Cubs

Anthony Rizzo wants more for the World Series champion Cubs: ‘Success is very addicting’

Anthony Rizzo wants more for the World Series champion Cubs: ‘Success is very addicting’

The Cubs kept telling themselves – and their fans and the media and all those business partners – they were on the greatest quest in professional sports.

So now what?

Anthony Rizzo's Instagram account shows the spoils of winning the franchise's first World Series title since 1908. There's a collage from his "Saturday Night Live" appearance with Bill Murray, Dexter Fowler and David Ross. There are pictures from Kris Bryant's splashy wedding in Las Vegas.

There are beach, sunset and yacht postcards from Thailand, Vietnam (where Rizzo went squid fishing) and the British Virgin Islands (where the All-Star first baseman bumped into Mayor Rahm Emanuel). On Martin Luther King Jr. Day, Rizzo hopes to give the nation's 44th president his No. 44 jersey when the Cubs visit Barack Obama's White House.

But Rizzo has a simple answer for anyone wondering if the Cubs are sleeping off the hangover – or maybe not feeling quite as hungry – after enjoying their global victory tour.

"You want more," Rizzo said Thursday during a Cubs Caravan stop at Northwest Middle School, where he raised the World Series trophy in a gym filled with roaring students. "Success is very addicting."

Generations of fans will thank the 2016 team when Cubs Convention opens at the Sheraton Grand Chicago on Friday – or 32 days until pitchers and catchers report to Arizona – for an event that would still be jam-packed coming off a last-place finish.

That's when Rizzo predicted the 2015 Cubs would win a division title, backing it up, in essence, with 97 wins and a trip to the National League Championship Series. But there's no need to drum up confidence and make guarantees anymore.

The Cubs are now Major League Baseball's glamour team, a telegenic group with crossover appeal and social-media savvy. Built and shaped by baseball rock stars in the front office (Theo Epstein) and dugout (Joe Maddon), the Cubs play with style, attitude and emotion. There's enough young blue-chip talent to make October baseball a reality at Wrigley Field for years to come.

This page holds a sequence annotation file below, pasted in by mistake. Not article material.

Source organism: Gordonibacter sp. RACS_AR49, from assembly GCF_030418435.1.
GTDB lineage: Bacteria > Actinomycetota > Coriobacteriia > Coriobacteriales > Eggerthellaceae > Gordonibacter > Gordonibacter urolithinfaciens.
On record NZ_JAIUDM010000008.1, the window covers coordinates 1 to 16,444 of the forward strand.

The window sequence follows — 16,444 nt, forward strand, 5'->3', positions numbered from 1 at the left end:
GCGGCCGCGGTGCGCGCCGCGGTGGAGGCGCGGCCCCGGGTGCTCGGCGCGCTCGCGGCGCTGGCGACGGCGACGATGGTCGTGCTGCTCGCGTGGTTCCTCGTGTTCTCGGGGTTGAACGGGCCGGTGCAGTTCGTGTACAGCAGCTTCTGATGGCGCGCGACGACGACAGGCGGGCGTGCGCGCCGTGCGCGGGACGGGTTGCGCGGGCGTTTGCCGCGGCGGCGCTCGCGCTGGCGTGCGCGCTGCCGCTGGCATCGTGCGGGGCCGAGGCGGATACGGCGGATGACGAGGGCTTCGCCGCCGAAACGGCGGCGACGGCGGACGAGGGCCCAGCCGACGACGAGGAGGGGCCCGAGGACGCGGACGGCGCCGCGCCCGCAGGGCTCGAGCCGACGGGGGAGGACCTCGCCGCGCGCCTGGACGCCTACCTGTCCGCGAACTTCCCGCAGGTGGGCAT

"You just want to keep going," Rizzo said. "All the perks that have come this year have been amazing. You see guys after they win championships go on a couple talk shows. We had probably 20 guys on different talk shows, doing everything, branching out. It's amazing for the game. It's good for baseball.

"When I work out now, it's: ‘Oh, how are you going to get that going?' Well, it's easy. I want to do it again. I think everyone else will have that mentality as well."

Rizzo is coming off a 32-homer, 109-RBI season where he won Gold Glove and Silver Slugger awards and found the right balance between Maddon's ideals of staying loose and playing hard.

Rizzo took a broader view of his game and attacked the weaker parts without getting overloaded or overwhelmed by the history. He helped create the chill vibes in the clubhouse as these Cubs have clearly taken on elements of his personality.

"With the experience we've gained from getting swept by the Mets, to winning a Game 7 in the best World Series ever," Rizzo said, "I think anything that's thrown at us, we'll be able to handle.

"Especially with going into spring (training) last year with all the extra media and all the scrutiny, the way we were able to handle ourselves in the clubhouse and not worry about anything else was the biggest key."

Injuries, underperformance and a different chemistry could all derail the 2017 Cubs. But these core players get the benefit of the doubt after the way they burst onto the scene and shrugged off the century-plus championship drought.

Bryant won Rookie of the Year and MVP awards before turning 25 and getting married. Addison Russell and Javier Baez are going into their age-23 and age-24 seasons. Kyle Schwarber, Willson Contreras and Albert Almora Jr. still haven't completed a full year in the big leagues yet.

The Cubs feel like the party in Wrigleyville is just beginning.

"We just got to keep going, keep sticking to the process, keep having fun," Rizzo said. "And know that – just like last year – we were the team to beat, and we're going to be the team to beat this year. So we got to go in there with the mentality of getting it on from the first day of spring until the last game."